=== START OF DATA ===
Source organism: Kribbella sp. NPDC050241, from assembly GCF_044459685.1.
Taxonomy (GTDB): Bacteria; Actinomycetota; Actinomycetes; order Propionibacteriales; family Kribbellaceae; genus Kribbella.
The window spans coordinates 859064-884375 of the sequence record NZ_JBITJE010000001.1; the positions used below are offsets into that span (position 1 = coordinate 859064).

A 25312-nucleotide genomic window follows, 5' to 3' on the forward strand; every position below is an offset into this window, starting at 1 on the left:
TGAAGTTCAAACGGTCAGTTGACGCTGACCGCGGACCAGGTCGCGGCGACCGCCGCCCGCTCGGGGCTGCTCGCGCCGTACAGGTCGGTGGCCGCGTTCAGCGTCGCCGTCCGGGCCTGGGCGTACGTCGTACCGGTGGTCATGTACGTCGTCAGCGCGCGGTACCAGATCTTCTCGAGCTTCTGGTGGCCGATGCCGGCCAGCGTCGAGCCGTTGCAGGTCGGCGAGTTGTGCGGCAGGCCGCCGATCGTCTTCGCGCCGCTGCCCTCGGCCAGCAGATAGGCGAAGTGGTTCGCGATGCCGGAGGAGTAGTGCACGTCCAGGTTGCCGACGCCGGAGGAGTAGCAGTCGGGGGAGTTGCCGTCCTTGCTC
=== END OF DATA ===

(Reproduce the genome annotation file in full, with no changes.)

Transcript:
Source organism: Kribbella sp. NPDC050241, from assembly GCF_044459685.1.
Taxonomy (GTDB): Bacteria; Actinomycetota; Actinomycetes; order Propionibacteriales; family Kribbellaceae; genus Kribbella.
The window spans coordinates 859064-884375 of the sequence record NZ_JBITJE010000001.1; the positions used below are offsets into that span (position 1 = coordinate 859064).

A 25312-nucleotide genomic window follows, 5' to 3' on the forward strand; every position below is an offset into this window, starting at 1 on the left:
TGAAGTTCAAACGGTCAGTTGACGCTGACCGCGGACCAGGTCGCGGCGACCGCCGCCCGCTCGGGGCTGCTCGCGCCGTACAGGTCGGTGGCCGCGTTCAGCGTCGCCGTCCGGGCCTGGGCGTACGTCGTACCGGTGGTCATGTACGTCGTCAGCGCGCGGTACCAGATCTTCTCGAGCTTCTGGTGGCCGATGCCGGCCAGCGTCGAGCCGTTGCAGGTCGGCGAGTTGTGCGGCAGGCCGCCGATCGTCTTCGCGCCGCTGCCCTCGGCCAGCAGATAGGCGAAGTGGTTCGCGATGCCGGAGGAGTAGTGCACGTCCAGGTTGCCGACGCCGGAGGAGTAGCAGTCGGGGGAGTTGCCGTCCTTGCTC